by Annette Dashofy
The other day I was driving down the highway thinking about crimes and crime scene investigations (isn’t that what everyone thinks about when they’re driving?) and I flashed back on what was probably my earliest crime solving effort.
I was eleven years old. My best friend and I had just spent much time and effort “creating” a clubhouse for the two of us. The “clubhouse” was a wooden structure on our farm that had at one time served as the milkhouse, but which had been moved when a cinderblock version replaced it. By the time my friend and I were searching for a place to call our own, the building was used for storage. My grandfather granted permission for us to convert it, but I strongly suspect he never expected two little girls to actually do the necessary work.
But we did. We toted out a couple dozen old chicken crates and a couple of dead carcasses that could have been long-gone farm cats or possibly rats. Or both. Ick. But we did it. We covered the dirt floor with concrete tiles that had been left over from some project one of our parents had been involved in. There were two windows sans the glass. We put up clear plastic and curtains. We applied a fresh coat of paint on the walls. Green. It was left over from yet another parental project. We
decorated the interior with a desk, a toy crank telephone and bookshelves. We even had a ribbon cutting ceremony when we were done.
Never were there two pre-teen girls who were more proud of an accomplishment.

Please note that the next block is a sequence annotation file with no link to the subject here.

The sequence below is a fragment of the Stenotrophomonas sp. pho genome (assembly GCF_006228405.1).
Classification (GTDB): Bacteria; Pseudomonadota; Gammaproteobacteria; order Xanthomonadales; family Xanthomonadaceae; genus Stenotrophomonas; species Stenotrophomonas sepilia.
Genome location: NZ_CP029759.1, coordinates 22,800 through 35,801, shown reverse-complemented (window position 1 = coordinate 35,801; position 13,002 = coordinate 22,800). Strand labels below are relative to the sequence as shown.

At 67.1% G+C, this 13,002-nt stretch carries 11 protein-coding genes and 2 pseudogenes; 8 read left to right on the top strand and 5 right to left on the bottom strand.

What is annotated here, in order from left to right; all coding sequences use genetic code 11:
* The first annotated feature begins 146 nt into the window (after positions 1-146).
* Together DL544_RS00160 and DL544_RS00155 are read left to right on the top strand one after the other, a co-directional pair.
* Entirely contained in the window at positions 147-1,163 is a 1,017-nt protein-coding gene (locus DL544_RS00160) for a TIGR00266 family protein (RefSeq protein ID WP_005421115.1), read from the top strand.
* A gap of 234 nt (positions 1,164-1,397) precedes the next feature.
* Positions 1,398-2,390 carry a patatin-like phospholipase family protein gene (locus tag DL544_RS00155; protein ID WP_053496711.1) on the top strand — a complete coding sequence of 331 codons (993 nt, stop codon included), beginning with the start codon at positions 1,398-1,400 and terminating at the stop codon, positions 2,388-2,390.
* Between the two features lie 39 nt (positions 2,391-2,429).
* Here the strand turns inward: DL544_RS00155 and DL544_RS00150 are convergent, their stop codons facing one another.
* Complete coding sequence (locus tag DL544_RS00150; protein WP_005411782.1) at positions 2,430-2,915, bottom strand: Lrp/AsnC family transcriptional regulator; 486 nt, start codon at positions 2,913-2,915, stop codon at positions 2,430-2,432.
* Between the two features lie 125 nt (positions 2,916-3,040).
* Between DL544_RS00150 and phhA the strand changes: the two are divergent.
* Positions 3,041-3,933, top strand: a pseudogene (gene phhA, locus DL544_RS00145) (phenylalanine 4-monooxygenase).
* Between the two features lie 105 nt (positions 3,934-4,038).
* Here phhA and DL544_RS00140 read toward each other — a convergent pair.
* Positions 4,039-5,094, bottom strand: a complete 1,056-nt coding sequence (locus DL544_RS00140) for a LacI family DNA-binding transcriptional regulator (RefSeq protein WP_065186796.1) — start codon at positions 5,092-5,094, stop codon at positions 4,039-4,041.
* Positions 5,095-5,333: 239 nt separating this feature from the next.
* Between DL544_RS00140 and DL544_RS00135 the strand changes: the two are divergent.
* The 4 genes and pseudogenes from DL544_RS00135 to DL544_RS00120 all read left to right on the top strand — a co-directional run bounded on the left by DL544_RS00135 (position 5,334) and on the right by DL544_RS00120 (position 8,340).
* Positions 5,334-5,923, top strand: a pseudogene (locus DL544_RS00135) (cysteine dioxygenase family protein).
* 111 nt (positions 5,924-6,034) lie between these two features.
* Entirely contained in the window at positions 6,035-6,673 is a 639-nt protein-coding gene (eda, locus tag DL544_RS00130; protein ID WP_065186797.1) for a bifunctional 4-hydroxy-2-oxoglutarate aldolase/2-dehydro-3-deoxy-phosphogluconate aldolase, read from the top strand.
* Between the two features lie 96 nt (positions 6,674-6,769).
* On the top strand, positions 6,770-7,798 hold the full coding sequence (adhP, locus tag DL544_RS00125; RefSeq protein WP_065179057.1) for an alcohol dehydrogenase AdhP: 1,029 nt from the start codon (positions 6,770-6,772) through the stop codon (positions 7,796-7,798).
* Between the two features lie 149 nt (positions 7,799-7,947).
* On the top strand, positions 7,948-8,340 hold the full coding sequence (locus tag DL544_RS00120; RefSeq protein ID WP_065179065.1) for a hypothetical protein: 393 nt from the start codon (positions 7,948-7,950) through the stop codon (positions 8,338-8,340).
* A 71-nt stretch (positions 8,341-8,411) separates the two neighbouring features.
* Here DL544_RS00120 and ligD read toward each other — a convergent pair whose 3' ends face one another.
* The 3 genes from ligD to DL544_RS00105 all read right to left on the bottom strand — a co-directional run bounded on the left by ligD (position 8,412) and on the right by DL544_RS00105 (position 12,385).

And then someone broke in and trashed the place.
In hindsight, “trashing the place” is too strong a description. But it felt like it to us. Stuff was knocked over and knocked on the floor. Our space had been violated.
We were pissed.
I remember putting it back together again and then sitting down to ponder WHO had done such a thing. You have to realize, we’re talking about an outbuilding on a farm. There weren’t many neighbors. Therefore our suspect list was small. Plus we had one piece of evidence. A shoe print. Too big to be one of ours, but too small to be from one of the grown-ups. And we determined that it was a boy’s shoe. That narrowed it down to two possible perps. One was a neighbor boy and the other was my friend’s own cousin who visited her regularly.
We formulated a plan. We would approach both boys and ask them why they broke into our clubhouse, as if we knew it was them.
The plan worked. Suspect #1, the neighbor, gave us a look like we were idiotic little girls and asked us what the heck we were talking about. Suspect #2, the cousin, got all wide-eyed and asked us how we knew.
Criminals really are stupid.
He never vandalized our clubhouse again. As far as I know, his life of crime ended there with two pre-teen detectives busting him and solving the crime. My friend now plays organ for her church.
I, however, continue to ponder crimes and how to catch the bad guys.
Think back. Can you remember YOUR first attempt at playing Nancy Drew or the Hardy Boys?